Choosing between the classic strip, or the perforated strip, will largely depend on how finely your stash is chopped. The smaller the spacing the more pieces there are that can be blocked.

Perforated Cone Filter Tip Strips

If a finer filter is required, consider using the Raw’s perforated cone filter tips. Much like the straighter strips, these cone filters also have predefined fold lines that will allow you to fold the appropriate ceases for an accordion core effectively. The hardest part is getting used to rolling on a curve. Once perfected, the cone filter offers a larger opening at one end and a smaller opening at the other. This smaller opening reduces the size of spacing inside the filter, vastly reducing the possibility of flakes being sucked into your mouth.

How to Hand Roll a Filter Tip

Rolling a filter tip by hand is relatively easy. Your first few attempts may come out loose or poorly shaped, but with a little practice you will be able to roll your own filters with ease. If you are unsure as to how to correctly roll your filter tips, we highly recommend that you watch the following video. It clearly shows step by step, how to quickly and easily roll various styles of filters by hand.

2) Pre-rolled Filter Tips

If you are looking for a more convenient filter, or if you have a condition that could make rolling your own filter tips difficult, there is always the option of using pre-rolled tips.

The biggest hurdle that comes with using a pre-made product, is that the spacing may be large enough for small pieces and flakes to be sucked through when drawing back on the joint. This can be overcome by inserting additional filter paper into the spacing.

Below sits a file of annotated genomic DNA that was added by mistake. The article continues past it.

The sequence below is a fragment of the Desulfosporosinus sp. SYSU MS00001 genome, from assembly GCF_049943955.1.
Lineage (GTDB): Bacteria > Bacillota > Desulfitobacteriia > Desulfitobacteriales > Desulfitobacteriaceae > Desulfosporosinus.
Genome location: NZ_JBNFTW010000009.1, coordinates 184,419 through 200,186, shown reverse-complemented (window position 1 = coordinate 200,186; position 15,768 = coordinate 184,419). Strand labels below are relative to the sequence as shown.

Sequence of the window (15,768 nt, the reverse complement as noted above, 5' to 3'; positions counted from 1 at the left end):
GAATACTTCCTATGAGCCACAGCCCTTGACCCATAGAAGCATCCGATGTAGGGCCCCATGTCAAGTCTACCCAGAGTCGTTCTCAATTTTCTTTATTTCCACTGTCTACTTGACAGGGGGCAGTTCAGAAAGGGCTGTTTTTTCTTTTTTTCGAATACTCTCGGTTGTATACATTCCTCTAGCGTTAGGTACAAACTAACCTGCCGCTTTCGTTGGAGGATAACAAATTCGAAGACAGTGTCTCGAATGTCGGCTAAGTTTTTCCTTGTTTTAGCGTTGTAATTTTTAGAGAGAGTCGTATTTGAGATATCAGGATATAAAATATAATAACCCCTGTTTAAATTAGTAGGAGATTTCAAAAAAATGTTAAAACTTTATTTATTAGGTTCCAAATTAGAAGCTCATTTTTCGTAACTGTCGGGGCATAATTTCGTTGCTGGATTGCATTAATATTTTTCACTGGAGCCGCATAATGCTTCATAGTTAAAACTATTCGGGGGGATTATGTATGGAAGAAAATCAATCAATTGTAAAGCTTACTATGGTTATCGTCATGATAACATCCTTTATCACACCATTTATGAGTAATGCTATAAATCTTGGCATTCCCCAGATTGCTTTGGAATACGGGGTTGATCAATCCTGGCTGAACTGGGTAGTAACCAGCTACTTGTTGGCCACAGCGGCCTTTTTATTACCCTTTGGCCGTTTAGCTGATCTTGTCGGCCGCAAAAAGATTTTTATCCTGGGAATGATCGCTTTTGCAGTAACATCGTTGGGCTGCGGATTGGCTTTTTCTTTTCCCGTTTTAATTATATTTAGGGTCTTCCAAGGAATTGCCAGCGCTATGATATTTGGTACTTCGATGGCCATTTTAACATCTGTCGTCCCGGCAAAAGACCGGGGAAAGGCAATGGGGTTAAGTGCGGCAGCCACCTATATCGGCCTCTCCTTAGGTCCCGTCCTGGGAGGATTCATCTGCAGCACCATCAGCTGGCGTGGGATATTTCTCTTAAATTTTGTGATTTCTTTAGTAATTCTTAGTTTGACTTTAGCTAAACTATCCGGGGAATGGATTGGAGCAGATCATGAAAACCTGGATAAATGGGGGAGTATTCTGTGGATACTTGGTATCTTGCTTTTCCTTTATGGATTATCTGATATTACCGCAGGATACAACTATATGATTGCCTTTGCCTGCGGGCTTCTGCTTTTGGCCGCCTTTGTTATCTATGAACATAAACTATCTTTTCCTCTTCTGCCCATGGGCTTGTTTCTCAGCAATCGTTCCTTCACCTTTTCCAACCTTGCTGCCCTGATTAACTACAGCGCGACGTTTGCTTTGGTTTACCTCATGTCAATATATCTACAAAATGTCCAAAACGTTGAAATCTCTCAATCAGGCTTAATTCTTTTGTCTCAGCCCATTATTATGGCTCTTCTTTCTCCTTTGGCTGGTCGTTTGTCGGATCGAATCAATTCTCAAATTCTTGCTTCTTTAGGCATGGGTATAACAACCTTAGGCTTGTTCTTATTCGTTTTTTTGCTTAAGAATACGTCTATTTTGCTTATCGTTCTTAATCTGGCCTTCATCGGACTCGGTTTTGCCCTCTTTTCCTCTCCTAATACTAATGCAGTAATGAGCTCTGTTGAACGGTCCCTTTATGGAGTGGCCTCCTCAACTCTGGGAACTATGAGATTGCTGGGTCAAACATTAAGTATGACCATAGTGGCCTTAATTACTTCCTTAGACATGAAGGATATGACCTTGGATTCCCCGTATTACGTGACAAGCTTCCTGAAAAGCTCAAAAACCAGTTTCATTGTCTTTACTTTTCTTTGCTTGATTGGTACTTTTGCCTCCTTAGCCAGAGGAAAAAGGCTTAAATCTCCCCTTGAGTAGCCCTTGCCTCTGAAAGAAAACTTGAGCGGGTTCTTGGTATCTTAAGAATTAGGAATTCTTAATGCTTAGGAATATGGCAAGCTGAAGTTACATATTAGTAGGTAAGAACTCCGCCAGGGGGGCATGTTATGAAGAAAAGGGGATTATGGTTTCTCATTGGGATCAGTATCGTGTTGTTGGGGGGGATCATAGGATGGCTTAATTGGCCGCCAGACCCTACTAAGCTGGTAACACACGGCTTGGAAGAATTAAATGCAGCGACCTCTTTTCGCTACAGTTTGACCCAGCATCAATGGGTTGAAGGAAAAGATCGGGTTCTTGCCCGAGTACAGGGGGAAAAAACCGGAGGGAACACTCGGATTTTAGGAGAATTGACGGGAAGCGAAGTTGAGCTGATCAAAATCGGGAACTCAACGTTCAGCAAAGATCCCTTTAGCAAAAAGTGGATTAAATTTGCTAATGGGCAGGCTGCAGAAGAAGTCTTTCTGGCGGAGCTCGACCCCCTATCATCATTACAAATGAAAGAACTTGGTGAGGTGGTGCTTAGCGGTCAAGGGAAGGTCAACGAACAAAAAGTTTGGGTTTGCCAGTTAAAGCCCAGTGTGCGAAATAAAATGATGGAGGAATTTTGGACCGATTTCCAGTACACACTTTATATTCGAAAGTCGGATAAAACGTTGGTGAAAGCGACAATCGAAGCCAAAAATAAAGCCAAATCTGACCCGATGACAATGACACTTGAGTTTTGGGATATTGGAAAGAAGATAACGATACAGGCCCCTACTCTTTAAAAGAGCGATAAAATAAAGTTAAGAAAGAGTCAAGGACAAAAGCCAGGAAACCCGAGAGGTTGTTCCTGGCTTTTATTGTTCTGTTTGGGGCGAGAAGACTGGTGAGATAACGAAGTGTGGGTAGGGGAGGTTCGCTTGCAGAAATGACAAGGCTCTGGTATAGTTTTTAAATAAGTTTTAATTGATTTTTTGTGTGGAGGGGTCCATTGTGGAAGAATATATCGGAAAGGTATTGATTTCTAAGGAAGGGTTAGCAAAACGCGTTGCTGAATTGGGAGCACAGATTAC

While this may sound like it defeats the purpose of using a pre-rolled tip, it is still a more viable option for some people, as these additional pieces can be roughly folded and unevenly spaced. Meaning that if someone was to struggle trying to make small folds, they may be able to use strips to make larger folds that can be inserted into there pre-rolled tips.

3) Activated Charcoal Filters

Similar to a pre-rolled filter tip, these nifty little devices are sealed at both ends and filter the smoke as it passes through. To use these filters, place them at one end of you joint before you roll it up, and that’s it. Just make sure to place the filter facing the correct direction.

4) Glass Filter Tips

Unlike other filter tips that are placed inside the joint before it is rolled, the joint is placed into the glass filter tip before it is smoked. Glass filters will allow you to hold onto the joint as it burns low, and helps to prevent your fingers smelling of marijuana.

Not only would a quality glass filter help to prevent small pieces of cannabis from passing through, they also help to remove resin from the smoke, and can also prevent you from inhaling ash as well.

They are value for money as they are reusable, but only if looked after correctly. One large drawback is that they can be hard to clean without the correct cleaning tools, such as brushes and solvents.

They can also be broken relatively easily as well. If you drop them they may brake, crack open, or chip away at the mouth piece. You’ll also need to be careful of where you store and carry them. They could also be broken if something heavy or with hard edges is kept on top of them, or if they are knocked against each other.


The use of a crutch filter will undoubtedly help to improve your experience when smoking a joint. They can improve the quality of the smoke, making it smoother with far less pieces of cannabis debris or ash from getting stuck in your throat, or ruining the flavor profile.

Just be sure to use one that suits your budget. Disposable filter tips are cheaper per unit, but over time you will end up spending more on disposable filters than what it costs to just buy a reusable one.

Additionally, match your filtration needs with the quality of your stash. The finer the mix, the smaller the spacing in your filter needs to be.

Joint Filters – A Cleaner, Better Tasting Hit There are many different methods that people can use to gain the benefits from the their cannabis. Some people like to use a bong, in one of many of ]]>